Summit Stage winter bus schedule delayed until December |

Summit Stage winter bus schedule delayed until December

Due to a shortage of drivers, the Summit Stage will have cut backs in its winter service which has been pushed back to start on Dec. 11.
Kailyn Lamb / |

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A shortage of bus drivers has caused Summit County to delay its winter bus schedule to Dec. 11, with several cutbacks in service.

At the end of October, James Andrew, the transit director for Summit County, said the Summit Stage transit system is 10 drivers short to run at full winter capacity. He added that the application pool had all but dried up in September.

“We, up until September, were pretty much on track to filling all of our positions,” Andrew said. “We typically, every year, go through a hiring effort in the summer and fall. This year we just found ourselves really coming up short.”

While there have been more applications, and five possible candidates have been interviewed, the county, as well as the transportation board, decided it was still not enough to run a full schedule this winter.

In order to help boost recruitment of drivers, Andrew said that the starting wage of Summit Stage drivers was increased to $18.50 an hour. Previously, drivers started at an hourly rate of $16.89. Drivers that were already working received the raise as well. Andrew said that they also made adjustments to the bonus program for drivers. New drivers are awarded bonuses after they complete training and once they get through their probation period. Drivers can get bonuses once a quarter based on their performance as well. Andrew said that they recently added a referral bonus.

The cutbacks in service eliminated five driver positions compared to the winter schedule last year. Geoff Guthrie, the transit operations manager for the county, said that even with reduced service in the schedule, they are still four drivers short. If there is still a shortage by the time the winter schedule is set to start in a little over two weeks, Andrew said it will mean overtime for current drivers.

“That’s kind of a mixed blessing. We have some people that really like working the overtime, but we have other people who would just as soon have the time off,” Andrew said.

The Summit Stage will continue running on the summer schedule until Dec. 11. Typically, the winter schedule starts in mid-November, in time for a potential increase in riders over the Thanksgiving holiday. However, the shortage of drivers pushed the schedule back. The combination of the holiday and fresh powder may bring more riders in.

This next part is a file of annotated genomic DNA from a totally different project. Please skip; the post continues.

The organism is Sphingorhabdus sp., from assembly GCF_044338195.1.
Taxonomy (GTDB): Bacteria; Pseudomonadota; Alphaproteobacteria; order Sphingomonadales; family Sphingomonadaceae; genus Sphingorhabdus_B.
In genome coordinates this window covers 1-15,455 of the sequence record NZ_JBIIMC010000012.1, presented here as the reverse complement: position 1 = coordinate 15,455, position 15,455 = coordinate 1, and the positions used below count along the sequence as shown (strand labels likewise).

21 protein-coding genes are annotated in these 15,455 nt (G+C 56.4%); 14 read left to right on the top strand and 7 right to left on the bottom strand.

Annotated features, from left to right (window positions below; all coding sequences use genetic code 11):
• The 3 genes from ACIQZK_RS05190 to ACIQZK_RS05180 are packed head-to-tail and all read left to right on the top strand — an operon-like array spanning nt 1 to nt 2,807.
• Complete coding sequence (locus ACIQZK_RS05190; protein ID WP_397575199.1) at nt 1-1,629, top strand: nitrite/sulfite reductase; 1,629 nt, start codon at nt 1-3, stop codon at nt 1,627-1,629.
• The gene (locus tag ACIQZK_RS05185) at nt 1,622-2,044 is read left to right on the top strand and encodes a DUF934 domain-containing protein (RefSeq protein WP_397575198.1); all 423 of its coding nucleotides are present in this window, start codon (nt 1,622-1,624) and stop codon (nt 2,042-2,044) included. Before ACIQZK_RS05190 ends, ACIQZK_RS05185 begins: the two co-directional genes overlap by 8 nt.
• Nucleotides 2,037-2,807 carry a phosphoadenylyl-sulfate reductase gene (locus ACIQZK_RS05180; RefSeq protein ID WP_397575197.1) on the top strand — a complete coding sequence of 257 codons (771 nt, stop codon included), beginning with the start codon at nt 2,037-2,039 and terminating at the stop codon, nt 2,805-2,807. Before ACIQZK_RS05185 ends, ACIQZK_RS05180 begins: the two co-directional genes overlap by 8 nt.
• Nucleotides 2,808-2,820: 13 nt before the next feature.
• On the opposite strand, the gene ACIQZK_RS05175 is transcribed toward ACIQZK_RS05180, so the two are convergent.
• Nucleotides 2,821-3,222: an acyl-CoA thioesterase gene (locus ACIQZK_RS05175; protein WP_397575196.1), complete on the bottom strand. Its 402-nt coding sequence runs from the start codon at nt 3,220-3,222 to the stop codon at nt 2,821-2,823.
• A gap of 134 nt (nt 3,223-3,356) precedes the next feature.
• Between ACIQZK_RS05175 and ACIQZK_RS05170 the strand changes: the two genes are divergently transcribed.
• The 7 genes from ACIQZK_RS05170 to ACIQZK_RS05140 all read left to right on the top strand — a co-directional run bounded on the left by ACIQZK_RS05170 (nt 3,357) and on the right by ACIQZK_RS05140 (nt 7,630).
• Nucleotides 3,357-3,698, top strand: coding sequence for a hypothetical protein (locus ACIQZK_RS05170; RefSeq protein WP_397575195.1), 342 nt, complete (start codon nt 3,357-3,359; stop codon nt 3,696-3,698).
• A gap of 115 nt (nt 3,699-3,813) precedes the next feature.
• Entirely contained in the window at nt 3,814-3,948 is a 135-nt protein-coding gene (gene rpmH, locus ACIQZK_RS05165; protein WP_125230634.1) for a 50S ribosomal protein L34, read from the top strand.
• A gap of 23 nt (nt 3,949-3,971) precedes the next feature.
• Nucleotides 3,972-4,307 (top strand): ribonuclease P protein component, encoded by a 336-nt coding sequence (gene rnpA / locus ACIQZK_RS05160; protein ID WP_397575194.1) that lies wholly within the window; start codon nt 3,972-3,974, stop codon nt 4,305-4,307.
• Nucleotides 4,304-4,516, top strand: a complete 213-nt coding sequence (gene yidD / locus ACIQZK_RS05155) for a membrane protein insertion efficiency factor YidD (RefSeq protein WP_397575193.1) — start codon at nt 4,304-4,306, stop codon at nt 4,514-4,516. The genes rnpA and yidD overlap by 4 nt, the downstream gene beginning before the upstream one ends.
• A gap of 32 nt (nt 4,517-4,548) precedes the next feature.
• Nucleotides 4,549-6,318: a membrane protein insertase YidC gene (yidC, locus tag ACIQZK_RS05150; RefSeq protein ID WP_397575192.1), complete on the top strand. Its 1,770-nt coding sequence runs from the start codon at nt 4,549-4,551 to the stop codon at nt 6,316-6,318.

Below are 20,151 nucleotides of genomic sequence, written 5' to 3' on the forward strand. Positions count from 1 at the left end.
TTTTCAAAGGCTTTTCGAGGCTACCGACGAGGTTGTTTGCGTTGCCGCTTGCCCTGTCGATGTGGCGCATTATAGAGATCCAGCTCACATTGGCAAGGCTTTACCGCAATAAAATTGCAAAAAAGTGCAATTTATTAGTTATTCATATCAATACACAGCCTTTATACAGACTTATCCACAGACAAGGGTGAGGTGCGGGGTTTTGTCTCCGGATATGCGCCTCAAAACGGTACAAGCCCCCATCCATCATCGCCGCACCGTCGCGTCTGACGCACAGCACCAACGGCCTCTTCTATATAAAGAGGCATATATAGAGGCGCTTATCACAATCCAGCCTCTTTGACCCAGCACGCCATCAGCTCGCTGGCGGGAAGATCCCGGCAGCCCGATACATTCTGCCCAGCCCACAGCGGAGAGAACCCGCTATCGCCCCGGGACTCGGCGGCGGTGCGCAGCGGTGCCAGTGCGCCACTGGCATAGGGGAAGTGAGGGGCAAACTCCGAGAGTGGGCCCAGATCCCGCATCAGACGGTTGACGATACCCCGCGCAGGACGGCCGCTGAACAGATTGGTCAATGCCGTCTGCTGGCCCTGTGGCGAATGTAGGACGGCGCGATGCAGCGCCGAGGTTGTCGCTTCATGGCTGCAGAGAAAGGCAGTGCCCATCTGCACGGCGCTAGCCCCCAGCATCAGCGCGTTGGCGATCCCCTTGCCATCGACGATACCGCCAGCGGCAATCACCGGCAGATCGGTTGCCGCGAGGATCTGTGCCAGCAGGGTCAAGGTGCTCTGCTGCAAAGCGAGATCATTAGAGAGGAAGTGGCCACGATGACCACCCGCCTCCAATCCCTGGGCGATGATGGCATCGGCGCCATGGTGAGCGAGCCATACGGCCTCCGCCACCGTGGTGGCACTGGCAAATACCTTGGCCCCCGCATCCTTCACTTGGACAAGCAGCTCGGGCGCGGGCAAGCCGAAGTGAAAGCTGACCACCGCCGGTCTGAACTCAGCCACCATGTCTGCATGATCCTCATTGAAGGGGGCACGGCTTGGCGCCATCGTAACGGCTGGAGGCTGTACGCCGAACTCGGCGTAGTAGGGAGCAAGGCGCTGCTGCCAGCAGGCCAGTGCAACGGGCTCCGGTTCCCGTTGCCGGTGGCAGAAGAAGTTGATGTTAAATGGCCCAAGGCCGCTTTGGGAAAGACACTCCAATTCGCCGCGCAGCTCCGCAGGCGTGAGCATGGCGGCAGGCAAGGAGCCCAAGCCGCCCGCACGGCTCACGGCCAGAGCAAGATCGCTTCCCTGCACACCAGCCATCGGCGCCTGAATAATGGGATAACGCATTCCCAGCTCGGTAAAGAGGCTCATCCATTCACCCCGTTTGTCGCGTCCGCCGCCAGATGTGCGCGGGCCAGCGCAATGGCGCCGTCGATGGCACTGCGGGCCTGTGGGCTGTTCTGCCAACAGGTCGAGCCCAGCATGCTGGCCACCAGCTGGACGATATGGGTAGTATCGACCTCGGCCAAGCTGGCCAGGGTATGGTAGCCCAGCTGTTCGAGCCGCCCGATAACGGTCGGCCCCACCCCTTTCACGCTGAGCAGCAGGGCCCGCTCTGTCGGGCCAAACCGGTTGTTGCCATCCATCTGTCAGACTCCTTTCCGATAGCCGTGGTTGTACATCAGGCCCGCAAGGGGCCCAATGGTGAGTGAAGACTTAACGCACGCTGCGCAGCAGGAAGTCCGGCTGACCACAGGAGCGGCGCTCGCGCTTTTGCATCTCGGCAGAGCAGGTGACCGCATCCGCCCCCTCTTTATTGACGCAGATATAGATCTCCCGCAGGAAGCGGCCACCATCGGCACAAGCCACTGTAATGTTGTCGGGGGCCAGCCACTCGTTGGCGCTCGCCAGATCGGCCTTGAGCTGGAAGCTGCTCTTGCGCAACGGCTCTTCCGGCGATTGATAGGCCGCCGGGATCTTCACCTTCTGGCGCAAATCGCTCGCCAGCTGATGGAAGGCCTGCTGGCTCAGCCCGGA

“It’s snowing and everybody on the Front Range knows that, so I anticipate those full buses to start very soon,” Guthrie said.

To accommodate people traveling to Arapahoe Basin Ski Area, the Swan Mountain Flyer began a limited service schedule last Sunday. It will make four round-trips to A-Basin a day, which will boost up to nine round-trips after the start of the winter schedule. It will also make an additional two trips a day to Breckenridge and Keystone when Keystone Resort has night skiing.

The typical winter schedule provides service every 30 minutes during the day and hourly at night. The reduced winter schedule will also switch to an hourly service from 10:30 a.m. to 1:30 p.m.

One of the first cutbacks that members of the transit board recommended to the county was to stop rush hour or skier express routes. The board consists of members from the towns and ski resorts throughout Summit County.

Bruce Camping, the transit planner for the county, said that part of the reason the county decided to remove these specific services is because the routes are duplicates of bus lines already in place. The express route, for example, cuts out some of the stops to make the trip faster.

“Given that we have this driver shortage, that was one of the first ones that we recommended to be eliminated because we’re not taking away a bus route from anyone, we’re just eliminating a faster ride in favor of a slower ride at a similar time,” said Camping.

He added that many of the express routes were put in places where bus drivers reported “overloaded buses.” If a bus driver calls in a report that a route had to leave people behind because their bus was too full, Camping said the county can send out an additional bus. This can happen on busy weekends, particularly during the holidays. If the resources are available at the time, the Summit Stage will continue to do that this winter.

The Summit Daily asked locals on the One Man’s Junk Summit County Facebook page how the cutbacks might affect them. Tammy Luri, who rides the Summit Stage daily, was concerned the cutbacks may extend her transit time. Caity McManis commented that the bus routes are primarily used by the workforce, which often depends on the Summit Stage to get to work.

“Too many people depend on the bus to make it up here for it to be cut much more,” she wrote.

Andrew said that it’s still to early to say if the cutbacks will cause an increase in the amount of riders on the bus. Ridership is also impacted by activity in the county.

“We certainly weren’t happy that we had to do this, but it was necessary and we’re trying to make it as painless on everybody that we can,” Andrew said.

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